by John Hawkins | May 16, 2011 5:55 am
I just finished up Diary of a Hedge Fund Manager: From the Top, to the Bottom, and Back Again. It was an outstanding book, not only because it taught me a lot about how hedge funds work, but because it was well written and very motivational.
Unfortunately, the hedge fund business pays a higher multiple for short-term performance than it does long-term adherence to principles. We’re only now seeing the ugly side of that reality. Wall Street’s latest cycle of earnings gamesmanship and off-the-charts leveraging constituted an ambitious compensation mousetrap, not a sustainable business model. — P.5
I might not have fully appreciated the value of preparation, but I’ve since found it trumps all else, in sports or business. — P.21
If I wasn’t out entertaining, I stayed at my desk until my bosses left, usually around 6 P.M., then I’d work out in the CSFB gym until 7 P.M. when I could grab a free meal in the CSFB cafeteria, always chatting away with the junior analysts I was courting. Then I’d go back up to the desk to see if there were any other messages or whether any of our clients needed anything, then I would go home by 8 P.M., then straight to bed, and then back up at 6 A.M. for another go-round. — P.53
By the middle of 2006, it was starting to become clearer to me that the hedge fund industry was becoming a dangerous bubble, with too much money chasing the same trades. This was leading hedges down narrower and narrower paths in which they bought riskier credit instruments to round out their strategies, and they morphed into lenders and purveyors of private placements, fueling a private equity bubble forming alongside an even larger housing bubble all contained within an even larger credit bubble, or what George Soros would call the “Super Bubble,” formed over three decades of credit expansion going back to the Reagan-Thatcher era of laissez-faire market conditions. — P.130
In 1971, the entire hedge fund industry only had assets of $3 billion, according to a study done by New York-based hedge fund advisory firm Hennessee Group. Now a handful of elite managers were taking that much home per year in just pure profit from investor fees. — P.131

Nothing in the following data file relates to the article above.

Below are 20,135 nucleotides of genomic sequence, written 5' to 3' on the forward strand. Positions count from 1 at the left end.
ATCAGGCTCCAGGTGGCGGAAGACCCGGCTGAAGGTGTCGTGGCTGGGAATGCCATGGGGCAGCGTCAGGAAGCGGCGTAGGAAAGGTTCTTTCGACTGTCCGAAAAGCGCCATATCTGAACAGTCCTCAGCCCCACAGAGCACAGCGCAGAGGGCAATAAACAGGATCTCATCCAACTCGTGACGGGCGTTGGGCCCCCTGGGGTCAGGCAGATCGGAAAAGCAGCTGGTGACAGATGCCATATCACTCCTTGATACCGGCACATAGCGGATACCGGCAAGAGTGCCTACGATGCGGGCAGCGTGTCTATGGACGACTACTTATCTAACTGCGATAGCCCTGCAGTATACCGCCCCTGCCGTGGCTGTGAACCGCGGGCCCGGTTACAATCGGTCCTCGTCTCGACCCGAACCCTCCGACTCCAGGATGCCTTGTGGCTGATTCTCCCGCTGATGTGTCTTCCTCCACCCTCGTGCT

My talk of and belief in the gathering economic storm clouds was by no stretch lost on everyone at Blue Wave, and certainly by mid-2007 there were hedge fund managers such as Peter Thiel and John Paulson who were betting that the housing bubble would collapse. NYU professor Nouriel Roubini and Yale professor Robert Shiller had both by this time been quite vocal about similar issues, though for the most part, like Robert Babson in September 1929, they were written off as cracked, doomsday theorists. — P.149
Hedge funds weren’t going to be sustainable, because they weren’t being run as businesses and had no emphasis on establishing clearly defined processes for reproducing results on a consistent basis. Hedge funds were being run more as vehicles for producing fee revenue for the hedge fund management company, but with less than adequate downside protection that the hedge was supposed to provide. Hedge funds had originally been conceived as sophisticated vehicles for delivering Wall Street’s finest investment acumen, with built in downside protection, i.e., the hedge. Now, they had devolved into nothing more than highly touted engines for producing excessive compensation. — P.156
Regardless of all the many signals, no one set of factors can or will ever tell an entire story. History will assign a neat set of circumstances for this past crash — the popping of the housing bubble, one created in large part by the U.S. government-sponsored entities Freddie and Fannie, exacerbated by an overindulgent credit derivatives market. Sounds right. — P.175
If history has proven anything, it’s that patterns repeat, again and again. Greed takes over and the self-fulfilling groupthink of the herd trumps rational process. — P.175
Function in disaster; finish in style. — Howard Penney — P.194
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